More on Building Christ-like Teams

LeadersOkay, okay. I know everyone hates committees, but they’re a fact of church life. Refusing to think seriously about them only makes them worse. Let’s discuss some other mistakes we often make in our committee systems.

Making the committee too big. Big committee are always a mistake. People act differently in different-sized groups. I tell my teenage sons that girls in a group are entirely different from girls alone or groups of two. They have different personalities. Guys hate being around large groups of girls but love being around small groups. They’re not even the same species.

A committee stops working when it gets bigger than 12, and even 12 is hard to manage. Think about it. What’s the reason for putting all these people on a committee? Presumably you want the combined wisdom of these several minds, which is good. But in a committee of 15, only 3 or 4 people will actually speak. Everyone else is the audience, not the committee. No one is willing to burden 15 or 20 people with their opinions unless they are very strongly felt. In fact, in a large group, only the highly self-confident (or neurotic) will talk.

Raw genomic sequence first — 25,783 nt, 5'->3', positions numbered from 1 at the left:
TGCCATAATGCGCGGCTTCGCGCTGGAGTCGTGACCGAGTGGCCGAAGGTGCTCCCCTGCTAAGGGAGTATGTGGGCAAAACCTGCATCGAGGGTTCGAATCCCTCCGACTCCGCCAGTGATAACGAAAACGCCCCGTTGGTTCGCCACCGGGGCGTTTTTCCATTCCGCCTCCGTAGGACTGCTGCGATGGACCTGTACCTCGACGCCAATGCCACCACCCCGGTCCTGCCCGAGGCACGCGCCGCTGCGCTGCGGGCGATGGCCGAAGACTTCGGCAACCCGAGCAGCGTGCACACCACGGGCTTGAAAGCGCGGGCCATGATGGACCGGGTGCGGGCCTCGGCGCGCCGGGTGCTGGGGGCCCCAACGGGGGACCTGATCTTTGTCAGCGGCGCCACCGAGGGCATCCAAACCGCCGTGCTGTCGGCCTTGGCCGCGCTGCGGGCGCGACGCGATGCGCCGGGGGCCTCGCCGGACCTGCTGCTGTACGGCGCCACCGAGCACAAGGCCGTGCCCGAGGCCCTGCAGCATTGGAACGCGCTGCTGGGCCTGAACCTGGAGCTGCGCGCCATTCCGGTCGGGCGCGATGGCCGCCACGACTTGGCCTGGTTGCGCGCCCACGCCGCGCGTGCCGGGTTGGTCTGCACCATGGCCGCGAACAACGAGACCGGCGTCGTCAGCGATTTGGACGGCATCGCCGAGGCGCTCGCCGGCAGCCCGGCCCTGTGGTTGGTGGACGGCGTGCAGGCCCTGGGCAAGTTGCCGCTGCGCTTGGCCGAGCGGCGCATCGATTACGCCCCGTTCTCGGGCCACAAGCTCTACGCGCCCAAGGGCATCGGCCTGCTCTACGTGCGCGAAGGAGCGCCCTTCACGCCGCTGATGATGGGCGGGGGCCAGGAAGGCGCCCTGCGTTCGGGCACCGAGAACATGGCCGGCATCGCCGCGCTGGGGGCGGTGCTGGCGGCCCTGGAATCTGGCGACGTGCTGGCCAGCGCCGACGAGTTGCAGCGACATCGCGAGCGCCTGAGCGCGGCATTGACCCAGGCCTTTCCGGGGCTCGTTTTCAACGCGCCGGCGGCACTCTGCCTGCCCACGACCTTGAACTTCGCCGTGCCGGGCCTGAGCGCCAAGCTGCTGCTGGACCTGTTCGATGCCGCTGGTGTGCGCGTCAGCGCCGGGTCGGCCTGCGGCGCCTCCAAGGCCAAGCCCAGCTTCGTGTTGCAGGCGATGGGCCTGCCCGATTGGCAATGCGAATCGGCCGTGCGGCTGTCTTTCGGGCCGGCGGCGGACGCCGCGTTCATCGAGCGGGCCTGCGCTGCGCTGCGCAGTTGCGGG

In large groups, the committee won’t reach a true consensus. Genuine consensus requires debate and discussion. Large groups find debate off-putting and annoying. It takes too long. The ones arguing are often just a little nutty. The rest just sit in agony hoping for a quick vote and journey home.

One you get down to 12, you can take the time to ask each member what he or she thinks. You can have a debate and most will participate. Everyone can become fairly close.

In a large group, it’s too hard to delegate work. If I assign a task to Joe, he’ll wonder why Nancy didn’t have to do anything. And so the chairman does nearly all the work. As a result, a large group tends to be less effective as fewer people are actually doing the work.

And in a large group, why should I stay up late preparing for the meeting when 20 other people will be there and they’ll do the reading and research. Large groups make too many people responsible so that, in reality, no one is responsible except the one person who can’t avoid responsibility–the chair.

But even in a group of 12, many people will be content to sit silently and not participate (and so be useless). The chair has to make a point of calling on everyone to comment and express an opinion. He has to look for body language that reveals a hidden agenda or feigned agreement.

In a smaller group of, say, 6, everyone naturally participates. It takes no courage to speak up in such a small group. And everyone is naturally accountable, as if you come unprepared, the group will notice. You can hide in a group of 12. In a group of 6, you naturally feel obligated to help effectuate the plans. Everyone gets involved.